Step 5: Update your wp-config file
  1. In FTP, navigate to the root of your TEST WordPress installation.  In our example this would be www.mytestsite.com/blog.
  2. Open the file called wp-config.php
  3. Change the values for DB_NAME, DB_USER, and DB_PASSWORD to your test database information.
Step 6: Validate
  1. Visit www.mytestsite.com/blog/wp-admin and log into your test site.  You will log in with the same username and password as your production site.
  2. Verify that your test site is visible at www.mytestsite.com/blog.

Voila!  A perfect copy of your blog.  Use your test site to edit your theme, install new plugins to play with, develop new functionality, test upgrades of WordPress or plugins, etc before applying the changes in production.

A few notes:

  • If you aren’t on WordPress, but instead have an HTML website, you should still have a test site.  Simply FTP the files from your web server to your computer, and then FTP back up to your new domain.
  • Your web hosting provider should also allow you to easily password-protect your test site’s domain.
  • You should also read the WordPress Codex articles about Restoring Your Database From Backup and phpMyAdmin.

Edited To Add: See comments below for some reasons why you need a test site – this can include changes to your WP theme, or testing out plugins and new functionality, and creating new page templates – and also a shortcut method that doesn’t involve a whole backup of your production site.

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What Figure Skating Teaches Us About Business


I am a huge believer in the fact that there are learning opportunities to be found in all aspects of everyday life.  So to pay homage to my past career on the ice, today we’re going to take a closer look at the sport of figure skating, and the lessons that we can learn by paying close attention and listening to the swish of the blades.

Business Lessons from Figure Skating

Lesson 1: Determination and perseverance pay off

By far the most heartwarming figure skating story of the Vancouver Olympics was that of Xue Shen and Hongbo Zhao.  Married since 2007, Shen and Zhao returned from retirement to compete in their fourth Olympics at the ages of 31 and 36 (unheard of for modern figure skating).  They broke through to win the Olympic gold medal.

From Xue and Hongbo, we learn that things get better with time.  The couple had been skating together since 1992, but only fell in love in the last few years of their partnership, and only reached Olympic gold in 2010, after eighteen years of working towards their goal.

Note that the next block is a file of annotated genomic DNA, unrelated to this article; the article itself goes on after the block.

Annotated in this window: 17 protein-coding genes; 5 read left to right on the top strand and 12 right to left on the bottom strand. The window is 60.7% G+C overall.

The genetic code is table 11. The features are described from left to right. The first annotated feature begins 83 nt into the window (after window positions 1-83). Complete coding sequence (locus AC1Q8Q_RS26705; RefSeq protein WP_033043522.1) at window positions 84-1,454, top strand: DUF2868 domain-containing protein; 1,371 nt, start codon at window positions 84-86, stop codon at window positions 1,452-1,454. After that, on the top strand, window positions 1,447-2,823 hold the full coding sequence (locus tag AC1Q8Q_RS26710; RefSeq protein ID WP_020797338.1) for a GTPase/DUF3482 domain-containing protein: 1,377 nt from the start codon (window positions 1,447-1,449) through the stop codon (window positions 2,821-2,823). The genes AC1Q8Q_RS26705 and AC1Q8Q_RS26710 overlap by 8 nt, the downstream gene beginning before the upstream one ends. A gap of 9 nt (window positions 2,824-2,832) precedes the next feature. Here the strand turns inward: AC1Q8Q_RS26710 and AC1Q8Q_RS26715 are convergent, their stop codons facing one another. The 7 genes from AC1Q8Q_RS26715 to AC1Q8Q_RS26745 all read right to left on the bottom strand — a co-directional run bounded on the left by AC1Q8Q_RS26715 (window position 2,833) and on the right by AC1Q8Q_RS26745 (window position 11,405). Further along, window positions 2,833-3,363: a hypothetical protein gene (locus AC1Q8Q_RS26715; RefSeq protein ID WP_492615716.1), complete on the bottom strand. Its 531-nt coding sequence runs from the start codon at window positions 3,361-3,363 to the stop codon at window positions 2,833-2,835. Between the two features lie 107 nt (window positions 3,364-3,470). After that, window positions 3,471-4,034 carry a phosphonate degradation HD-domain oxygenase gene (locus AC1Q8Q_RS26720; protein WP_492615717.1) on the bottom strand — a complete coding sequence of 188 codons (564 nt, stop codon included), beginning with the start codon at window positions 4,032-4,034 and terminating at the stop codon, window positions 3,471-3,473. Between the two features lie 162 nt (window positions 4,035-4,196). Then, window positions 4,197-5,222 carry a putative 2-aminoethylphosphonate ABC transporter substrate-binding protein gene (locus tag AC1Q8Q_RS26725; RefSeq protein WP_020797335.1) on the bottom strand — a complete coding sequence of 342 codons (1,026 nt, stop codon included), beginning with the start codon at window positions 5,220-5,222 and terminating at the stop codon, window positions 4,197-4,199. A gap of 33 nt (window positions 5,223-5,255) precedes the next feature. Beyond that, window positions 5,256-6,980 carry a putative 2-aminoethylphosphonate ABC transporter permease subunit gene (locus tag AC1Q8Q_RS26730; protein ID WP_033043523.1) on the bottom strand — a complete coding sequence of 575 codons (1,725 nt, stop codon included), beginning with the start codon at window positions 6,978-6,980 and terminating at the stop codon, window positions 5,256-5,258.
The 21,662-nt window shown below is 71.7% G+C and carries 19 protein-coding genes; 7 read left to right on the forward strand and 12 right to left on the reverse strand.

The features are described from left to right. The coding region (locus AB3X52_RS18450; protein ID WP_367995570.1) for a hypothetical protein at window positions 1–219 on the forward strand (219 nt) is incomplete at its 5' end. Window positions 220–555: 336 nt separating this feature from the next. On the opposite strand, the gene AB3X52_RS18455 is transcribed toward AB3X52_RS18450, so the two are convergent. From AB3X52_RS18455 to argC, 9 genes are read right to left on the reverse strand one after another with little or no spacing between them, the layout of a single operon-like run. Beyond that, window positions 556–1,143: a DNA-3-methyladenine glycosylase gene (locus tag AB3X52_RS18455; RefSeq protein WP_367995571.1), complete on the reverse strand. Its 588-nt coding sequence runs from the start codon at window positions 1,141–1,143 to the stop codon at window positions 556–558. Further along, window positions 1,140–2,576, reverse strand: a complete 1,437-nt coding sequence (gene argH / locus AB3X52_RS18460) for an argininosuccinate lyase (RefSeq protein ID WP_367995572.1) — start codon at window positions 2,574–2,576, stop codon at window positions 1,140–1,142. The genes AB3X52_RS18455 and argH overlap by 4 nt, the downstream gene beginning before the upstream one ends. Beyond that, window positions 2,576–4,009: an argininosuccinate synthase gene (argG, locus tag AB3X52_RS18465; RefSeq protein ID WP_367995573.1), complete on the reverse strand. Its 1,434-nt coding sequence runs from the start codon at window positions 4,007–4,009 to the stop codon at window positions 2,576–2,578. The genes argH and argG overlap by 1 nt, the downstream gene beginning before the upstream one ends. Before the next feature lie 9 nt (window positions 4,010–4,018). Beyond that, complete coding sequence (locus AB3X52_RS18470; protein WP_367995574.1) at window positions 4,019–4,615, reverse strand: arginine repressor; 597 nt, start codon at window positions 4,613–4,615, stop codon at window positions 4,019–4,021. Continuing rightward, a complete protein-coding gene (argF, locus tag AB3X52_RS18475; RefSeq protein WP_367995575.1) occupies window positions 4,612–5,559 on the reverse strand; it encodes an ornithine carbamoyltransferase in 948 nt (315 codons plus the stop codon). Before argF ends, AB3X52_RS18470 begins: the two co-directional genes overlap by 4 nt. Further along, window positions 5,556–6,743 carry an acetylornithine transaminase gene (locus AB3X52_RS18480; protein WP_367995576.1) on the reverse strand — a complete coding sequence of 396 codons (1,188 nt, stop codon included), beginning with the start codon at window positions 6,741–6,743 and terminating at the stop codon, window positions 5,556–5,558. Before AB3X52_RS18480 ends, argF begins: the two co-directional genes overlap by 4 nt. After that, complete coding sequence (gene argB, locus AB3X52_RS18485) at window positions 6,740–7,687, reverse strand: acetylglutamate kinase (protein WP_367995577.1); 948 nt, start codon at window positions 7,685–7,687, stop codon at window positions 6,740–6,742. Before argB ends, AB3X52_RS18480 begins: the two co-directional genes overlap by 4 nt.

While hopefully it won’t take you eighteen years to reach your business goals, it’s important to know that you will continue to grow and define yourself over time.  Your business and your industry will evolve and you must be willing to stick with it, work hard and work smart, and trust that the solid foundation you lay will help catapult you to success when the time is right.

Lesson 2: Healthy competition only makes you better

What do the ice dancing teams of Tanith Belbin and Ben Agosto, Meryl Davis and Charlie White, and Tessa Virtue and Scott Moir have in common? It used to be their coaches – Marina Zoueva and Igor Shpilband. Then Belbin and Agosto left Michigan and began training with Linichuk and Karponosov. Only two of these couples went on to become Olympic champions.

So why did the teams of Virtue and Moir and Davis and White (who are good friends in addition to being training partners) rise to success so quickly and ascend to the highest level in their sport? Aside from their phenomenal talent, the fact is that training together pushed them to raise their game each and every day.

Although competition might seem scary at first, it’s something you should welcome. It will raise the stakes, but that is what allows you to challenge yourself and become even better tomorrow than you were yesterday.

Lesson 3: How you handle controversy defines you

It wouldn’t be an Olympics without a figure skating controversy and Vancouver was no different.  Evan Lysacek and Evgeny Plushenko were 1-2 after the short program, with the slimmest of margins separating them.  In the free skate, Evan’s all around skating skills were enough to vault him to the gold medal, and Plushenko settled for silver.

The battle didn’t end on the ice.  And while we won’t debate the ins and outs of the code of points here (suffice it to say that I think they both have nuggets of truth in their arguments), what we can take away from this experience is that your poise and grace under pressure – your ability to handle controversy – can define you in business.

  • Do you crack under stress?
  • Do you write or speak without thinking?
  • How do you respond when someone lashes out at you?

As a small business, you are your own public relations, so be cognizant of your actions and their impact on your image, and on your business results.

Lesson 4: Costumes can make all of the difference

Notice, if you will, the difference between the costume on the left and the costume on the right.

Domnina and Shabalin OlympicsDomnina Shablin Olympics

Same couple, my friends.

So what can we learn from Domnina and Shabalin? Well, it’s simple. No matter how great your skills are, branding is important.

  • How do you differentiate yourself?
  • Is your website design consistent and pleasing to the eye?
  • Do others see you as you want to be seen?

Your design, and not your talent, is the first thing that someone sees when they visit your website. And you never get a second chance to make a first impression.

So there you have it, four lessons that figure skating can teach us about business. What other life and business lessons can you find from my favorite sport?

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Images In Blog Posts: The Technical Side


We’ve talked about the legalities and etiquette of images in your blog posts.  Today, let’s chat about some of the tech tips for blog images.